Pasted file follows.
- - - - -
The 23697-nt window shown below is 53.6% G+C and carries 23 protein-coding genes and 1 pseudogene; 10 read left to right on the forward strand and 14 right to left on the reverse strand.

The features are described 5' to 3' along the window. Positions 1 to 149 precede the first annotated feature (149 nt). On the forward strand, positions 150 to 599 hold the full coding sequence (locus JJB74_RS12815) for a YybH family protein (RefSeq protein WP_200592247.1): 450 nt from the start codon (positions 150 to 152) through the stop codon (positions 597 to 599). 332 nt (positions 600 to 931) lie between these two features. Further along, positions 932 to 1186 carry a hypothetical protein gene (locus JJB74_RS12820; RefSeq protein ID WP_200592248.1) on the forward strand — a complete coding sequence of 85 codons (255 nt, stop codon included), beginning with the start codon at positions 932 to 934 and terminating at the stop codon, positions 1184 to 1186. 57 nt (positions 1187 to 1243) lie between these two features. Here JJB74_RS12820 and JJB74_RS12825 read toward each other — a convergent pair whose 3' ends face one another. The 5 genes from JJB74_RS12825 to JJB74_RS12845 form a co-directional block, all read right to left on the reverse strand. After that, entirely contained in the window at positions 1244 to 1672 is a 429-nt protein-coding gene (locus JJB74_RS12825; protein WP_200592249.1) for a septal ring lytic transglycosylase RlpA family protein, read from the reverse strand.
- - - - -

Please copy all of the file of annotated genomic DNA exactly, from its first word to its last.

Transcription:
The 23697-nt window shown below is 53.6% G+C and carries 23 protein-coding genes and 1 pseudogene; 10 read left to right on the forward strand and 14 right to left on the reverse strand.

The features are described 5' to 3' along the window. Positions 1 to 149 precede the first annotated feature (149 nt). On the forward strand, positions 150 to 599 hold the full coding sequence (locus JJB74_RS12815) for a YybH family protein (RefSeq protein WP_200592247.1): 450 nt from the start codon (positions 150 to 152) through the stop codon (positions 597 to 599). 332 nt (positions 600 to 931) lie between these two features. Further along, positions 932 to 1186 carry a hypothetical protein gene (locus JJB74_RS12820; RefSeq protein ID WP_200592248.1) on the forward strand — a complete coding sequence of 85 codons (255 nt, stop codon included), beginning with the start codon at positions 932 to 934 and terminating at the stop codon, positions 1184 to 1186. 57 nt (positions 1187 to 1243) lie between these two features. Here JJB74_RS12820 and JJB74_RS12825 read toward each other — a convergent pair whose 3' ends face one another. The 5 genes from JJB74_RS12825 to JJB74_RS12845 form a co-directional block, all read right to left on the reverse strand. After that, entirely contained in the window at positions 1244 to 1672 is a 429-nt protein-coding gene (locus JJB74_RS12825; protein WP_200592249.1) for a septal ring lytic transglycosylase RlpA family protein, read from the reverse strand.